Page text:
The 'Digital Others'
Publication Type:Journal Articles
Source:Seminar, Volume 694, p.40-43 (2017)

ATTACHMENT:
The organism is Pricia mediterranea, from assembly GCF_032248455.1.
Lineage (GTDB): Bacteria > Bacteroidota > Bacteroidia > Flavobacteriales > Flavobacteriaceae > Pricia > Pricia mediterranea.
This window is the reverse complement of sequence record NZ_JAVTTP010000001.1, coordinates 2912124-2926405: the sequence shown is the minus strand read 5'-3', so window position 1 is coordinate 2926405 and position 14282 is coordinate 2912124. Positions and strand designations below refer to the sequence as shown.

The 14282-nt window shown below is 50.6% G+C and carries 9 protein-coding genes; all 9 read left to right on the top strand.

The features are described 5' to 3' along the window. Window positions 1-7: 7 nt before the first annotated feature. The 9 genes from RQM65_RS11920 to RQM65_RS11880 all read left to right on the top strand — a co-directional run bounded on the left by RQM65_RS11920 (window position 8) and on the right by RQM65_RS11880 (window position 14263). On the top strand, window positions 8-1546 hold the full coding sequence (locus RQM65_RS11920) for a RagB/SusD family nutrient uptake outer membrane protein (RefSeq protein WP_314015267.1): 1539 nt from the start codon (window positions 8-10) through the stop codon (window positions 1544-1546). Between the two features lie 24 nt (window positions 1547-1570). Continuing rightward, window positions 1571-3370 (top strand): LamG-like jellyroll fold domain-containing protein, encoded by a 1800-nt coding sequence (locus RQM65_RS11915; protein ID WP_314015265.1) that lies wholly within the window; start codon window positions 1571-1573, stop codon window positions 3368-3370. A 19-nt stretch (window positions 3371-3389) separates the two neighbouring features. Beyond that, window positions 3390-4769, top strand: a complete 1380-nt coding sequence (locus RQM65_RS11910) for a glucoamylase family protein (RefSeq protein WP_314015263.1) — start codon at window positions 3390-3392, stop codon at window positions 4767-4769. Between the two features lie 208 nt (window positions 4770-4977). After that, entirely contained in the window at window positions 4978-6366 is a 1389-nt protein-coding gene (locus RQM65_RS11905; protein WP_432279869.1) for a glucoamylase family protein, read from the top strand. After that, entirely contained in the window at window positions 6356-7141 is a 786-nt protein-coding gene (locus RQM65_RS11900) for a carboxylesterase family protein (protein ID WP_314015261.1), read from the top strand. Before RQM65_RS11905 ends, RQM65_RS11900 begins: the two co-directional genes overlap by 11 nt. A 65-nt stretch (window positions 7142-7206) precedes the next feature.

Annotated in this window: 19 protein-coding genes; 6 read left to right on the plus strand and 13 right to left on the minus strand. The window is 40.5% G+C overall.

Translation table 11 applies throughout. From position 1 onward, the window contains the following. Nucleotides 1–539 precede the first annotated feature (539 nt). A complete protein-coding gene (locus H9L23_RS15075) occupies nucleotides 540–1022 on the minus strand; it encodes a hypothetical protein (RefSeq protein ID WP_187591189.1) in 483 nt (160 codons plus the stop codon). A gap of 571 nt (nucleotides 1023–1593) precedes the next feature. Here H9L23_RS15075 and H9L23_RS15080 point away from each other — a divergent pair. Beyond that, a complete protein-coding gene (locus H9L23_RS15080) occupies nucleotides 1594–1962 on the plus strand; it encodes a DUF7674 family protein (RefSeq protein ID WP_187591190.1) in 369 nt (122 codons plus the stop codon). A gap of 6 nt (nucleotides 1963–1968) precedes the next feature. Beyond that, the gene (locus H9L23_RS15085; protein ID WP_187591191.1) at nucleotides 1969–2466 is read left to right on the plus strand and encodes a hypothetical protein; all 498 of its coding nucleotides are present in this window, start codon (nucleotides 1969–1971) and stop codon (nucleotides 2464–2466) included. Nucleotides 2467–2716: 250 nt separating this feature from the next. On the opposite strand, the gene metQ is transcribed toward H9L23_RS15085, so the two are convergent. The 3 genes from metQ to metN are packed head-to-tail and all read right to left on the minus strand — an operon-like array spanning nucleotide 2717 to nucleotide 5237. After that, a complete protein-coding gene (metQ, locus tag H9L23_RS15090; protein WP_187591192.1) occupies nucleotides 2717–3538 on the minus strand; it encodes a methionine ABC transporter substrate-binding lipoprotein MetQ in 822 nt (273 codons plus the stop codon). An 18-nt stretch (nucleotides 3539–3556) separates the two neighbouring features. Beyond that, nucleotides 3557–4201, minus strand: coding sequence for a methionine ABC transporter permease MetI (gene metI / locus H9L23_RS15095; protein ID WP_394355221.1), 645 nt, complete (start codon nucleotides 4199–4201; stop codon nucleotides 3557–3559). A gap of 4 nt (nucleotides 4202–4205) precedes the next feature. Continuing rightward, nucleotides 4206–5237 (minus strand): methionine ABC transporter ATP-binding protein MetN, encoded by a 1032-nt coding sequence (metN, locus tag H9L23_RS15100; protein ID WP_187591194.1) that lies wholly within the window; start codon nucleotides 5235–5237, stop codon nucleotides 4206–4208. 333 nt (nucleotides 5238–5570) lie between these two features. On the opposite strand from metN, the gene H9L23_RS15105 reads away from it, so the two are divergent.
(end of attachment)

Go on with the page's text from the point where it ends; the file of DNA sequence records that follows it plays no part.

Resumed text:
BANGALORE enjoys the distinction of being called the IT capital of India. The city has become an attractive destination for all kinds of employment in the last three decades, enticing different classes of people from across India. The opportunities for work in the city have multiplied enormously due to its rapid growth and socio-economic transformation, driven especially by the IT (information technology) industry. Along with the global information technology industry, new kinds of jobs and modes of work (both ‘formal’ and ‘informal’) have emerged, especially in low-end support services such as hospitality, housekeeping, security and transport. The city’s expanding service economy has attracted migrants from small towns and rural areas of Karnataka and different parts of India. While the software services sector has dominated popular and academic discourses on the work culture of Bangalore, in this essay I focus on a different segment of the city’s service sector and its diverse forms and modes of work, which are conspicuous but hardly discussed. Like work in the IT and ITES (IT enabled services) industries, the work culture I describe also revolves around digital technology, but of a different kind: the modest, yet the most desired media object of contemporary times – mobile phones. The workers who deploy this technology and their media practices are quite different from middle class engagements with digital technologies